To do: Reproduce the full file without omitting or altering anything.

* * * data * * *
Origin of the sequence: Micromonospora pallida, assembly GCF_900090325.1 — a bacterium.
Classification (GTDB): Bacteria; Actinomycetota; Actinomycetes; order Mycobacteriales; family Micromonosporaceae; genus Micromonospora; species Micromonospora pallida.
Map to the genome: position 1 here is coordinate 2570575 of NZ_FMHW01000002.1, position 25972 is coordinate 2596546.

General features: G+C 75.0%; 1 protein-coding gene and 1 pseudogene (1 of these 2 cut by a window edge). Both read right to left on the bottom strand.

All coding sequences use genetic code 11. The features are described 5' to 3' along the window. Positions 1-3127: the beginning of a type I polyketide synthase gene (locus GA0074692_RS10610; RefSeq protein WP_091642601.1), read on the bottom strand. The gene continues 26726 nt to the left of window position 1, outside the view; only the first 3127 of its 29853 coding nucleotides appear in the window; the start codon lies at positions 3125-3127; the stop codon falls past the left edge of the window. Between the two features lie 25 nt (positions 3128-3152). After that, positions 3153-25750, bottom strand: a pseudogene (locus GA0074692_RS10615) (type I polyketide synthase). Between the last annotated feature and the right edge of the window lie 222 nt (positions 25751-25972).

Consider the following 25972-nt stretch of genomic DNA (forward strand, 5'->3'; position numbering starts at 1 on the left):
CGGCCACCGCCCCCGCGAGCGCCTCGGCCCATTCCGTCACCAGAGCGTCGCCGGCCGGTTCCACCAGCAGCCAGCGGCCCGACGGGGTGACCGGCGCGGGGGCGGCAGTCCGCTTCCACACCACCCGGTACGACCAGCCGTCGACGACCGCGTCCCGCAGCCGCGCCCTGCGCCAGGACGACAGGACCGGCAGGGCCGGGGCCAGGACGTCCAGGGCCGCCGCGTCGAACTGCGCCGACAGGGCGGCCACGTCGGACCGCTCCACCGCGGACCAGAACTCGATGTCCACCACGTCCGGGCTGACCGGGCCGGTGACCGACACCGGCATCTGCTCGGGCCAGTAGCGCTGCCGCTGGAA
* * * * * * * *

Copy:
Origin of the sequence: Micromonospora pallida, assembly GCF_900090325.1 — a bacterium.
Classification (GTDB): Bacteria; Actinomycetota; Actinomycetes; order Mycobacteriales; family Micromonosporaceae; genus Micromonospora; species Micromonospora pallida.
Map to the genome: position 1 here is coordinate 2570575 of NZ_FMHW01000002.1, position 25972 is coordinate 2596546.

General features: G+C 75.0%; 1 protein-coding gene and 1 pseudogene (1 of these 2 cut by a window edge). Both read right to left on the bottom strand.

All coding sequences use genetic code 11. The features are described 5' to 3' along the window. Positions 1-3127: the beginning of a type I polyketide synthase gene (locus GA0074692_RS10610; RefSeq protein WP_091642601.1), read on the bottom strand. The gene continues 26726 nt to the left of window position 1, outside the view; only the first 3127 of its 29853 coding nucleotides appear in the window; the start codon lies at positions 3125-3127; the stop codon falls past the left edge of the window. Between the two features lie 25 nt (positions 3128-3152). After that, positions 3153-25750, bottom strand: a pseudogene (locus GA0074692_RS10615) (type I polyketide synthase). Between the last annotated feature and the right edge of the window lie 222 nt (positions 25751-25972).

Consider the following 25972-nt stretch of genomic DNA (forward strand, 5'->3'; position numbering starts at 1 on the left):
CGGCCACCGCCCCCGCGAGCGCCTCGGCCCATTCCGTCACCAGAGCGTCGCCGGCCGGTTCCACCAGCAGCCAGCGGCCCGACGGGGTGACCGGCGCGGGGGCGGCAGTCCGCTTCCACACCACCCGGTACGACCAGCCGTCGACGACCGCGTCCCGCAGCCGCGCCCTGCGCCAGGACGACAGGACCGGCAGGGCCGGGGCCAGGACGTCCAGGGCCGCCGCGTCGAACTGCGCCGACAGGGCGGCCACGTCGGACCGCTCCACCGCGGACCAGAACTCGATGTCCACCACGTCCGGGCTGACCGGGCCGGTGACCGACACCGGCATCTGCTCGGGCCAGTAGCGCTGCCGCTGGAA